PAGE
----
I came across an old, crumpled piece of paper while unpacking yesterday. It was a real estate printout for a condo that was going on sale in the Boston area. Given the location of the condo, I would say that this was something we printed up back in 2010.
I remember that period in our lives fairly well. The apartment complex we were renting from was jacking up their prices, and we were beginning to wonder if it would be in our best interest to buy a condo. This was around when my husband started working in New Hampshire and thought he could do the commute from Boston to New Hampshire indefinitely.
It's funny how life twists and turns on you. My husband and I both thought we were forever city dwellers. We loved Boston, abhorred the suburbs, and thought that this was how it was forever going to be.
Then my husband got laid off during the financial crisis. After a few months of job searching, he found a contract position in New Hampshire. The commute was tiring, but, hey, it was only a contract job. And then they hired him full-time and we moved up north.
I remember being so apprehensive about moving to Nashua. I was used to the city. And, really, any other city other than Boston or New York wasn't a city, but the suburbs with concrete hats on. I lived across the street from a T stop and could access everything by T, bike, or the line of Zipcars that were parked in my apartment complex's garage. How was I going to do something like a city in New Hampshire?
But Nashua grew on me, and fast. I loved how I could turn left and be within a stone's throw of every possible store imaginable, or I could turn right and find myself in cow country (which, ironically enough, was just over the NH border in Massachusetts).
My abhorrence for suburbs still stands. I go back to my hometown and I feel antsy. Houses and buildings are just far enough to be inefficient, but just close enough to be suffocating. But the years have taught me how much love I have for smaller towns, where houses have an acre or two of land and there's a good chance your property borders a few miles of forest. I always had a soft spot for small towns and rural areas. I had spent every summer from infancy to the age of 19 in tiny, wooded towns, at campsites that had an electrical outlet and water spout and little else. But I didn't realize that my love for these little towns was not the naïve, puppy love of a child, but rather the deep and calming love of an adult.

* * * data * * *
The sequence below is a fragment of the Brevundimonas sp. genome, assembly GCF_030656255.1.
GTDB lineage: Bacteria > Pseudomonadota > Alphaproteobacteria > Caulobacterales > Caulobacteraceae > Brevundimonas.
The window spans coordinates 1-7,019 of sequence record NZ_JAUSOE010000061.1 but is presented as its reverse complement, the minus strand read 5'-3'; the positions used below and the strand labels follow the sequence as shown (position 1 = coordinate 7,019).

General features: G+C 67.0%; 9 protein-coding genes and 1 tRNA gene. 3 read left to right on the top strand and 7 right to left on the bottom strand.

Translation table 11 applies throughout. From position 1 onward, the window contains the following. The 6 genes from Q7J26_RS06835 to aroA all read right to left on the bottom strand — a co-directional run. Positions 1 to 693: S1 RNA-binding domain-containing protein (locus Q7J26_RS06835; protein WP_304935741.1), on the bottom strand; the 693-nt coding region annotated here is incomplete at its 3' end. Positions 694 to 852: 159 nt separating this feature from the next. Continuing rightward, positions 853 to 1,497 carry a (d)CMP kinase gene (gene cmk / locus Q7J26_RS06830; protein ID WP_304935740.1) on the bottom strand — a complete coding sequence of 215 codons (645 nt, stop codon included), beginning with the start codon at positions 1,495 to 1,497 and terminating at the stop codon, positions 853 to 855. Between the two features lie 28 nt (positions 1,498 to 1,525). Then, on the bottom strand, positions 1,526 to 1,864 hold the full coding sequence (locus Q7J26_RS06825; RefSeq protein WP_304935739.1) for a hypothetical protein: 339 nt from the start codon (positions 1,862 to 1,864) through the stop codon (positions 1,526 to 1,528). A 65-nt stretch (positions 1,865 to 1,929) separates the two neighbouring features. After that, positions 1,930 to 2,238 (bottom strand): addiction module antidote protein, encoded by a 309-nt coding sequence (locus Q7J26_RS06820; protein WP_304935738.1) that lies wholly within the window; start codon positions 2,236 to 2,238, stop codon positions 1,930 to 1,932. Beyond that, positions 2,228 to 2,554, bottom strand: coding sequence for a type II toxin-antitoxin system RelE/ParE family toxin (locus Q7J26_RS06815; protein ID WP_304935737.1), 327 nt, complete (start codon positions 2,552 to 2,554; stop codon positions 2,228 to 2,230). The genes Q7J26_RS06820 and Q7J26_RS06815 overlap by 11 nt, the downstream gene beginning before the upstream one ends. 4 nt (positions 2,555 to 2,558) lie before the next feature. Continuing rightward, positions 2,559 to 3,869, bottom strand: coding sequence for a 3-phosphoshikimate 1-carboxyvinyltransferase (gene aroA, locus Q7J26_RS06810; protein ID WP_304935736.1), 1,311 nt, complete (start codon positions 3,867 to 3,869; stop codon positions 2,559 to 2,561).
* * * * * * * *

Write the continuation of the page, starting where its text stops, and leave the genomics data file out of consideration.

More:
You never know where life is going to take you. If you told 16-year-old me that I'd be living on 3 acres of land, with a chicken coop in my backyard, I would've laughed. I would've gone on to explain just how wrong you were -- how I was going to live in Boston for the rest of my life.
My best friend actually said the same thing, before she, too, got laid off from her job. She decided it was time to venture out of her comfort zone and move a timezone over into Chicago. There's no way to predict where things are going to go. It's like trying to predict how the river is going to spin you around. The only proper thing to do is enjoy the ride and have faith that the river will bring you to the ocean.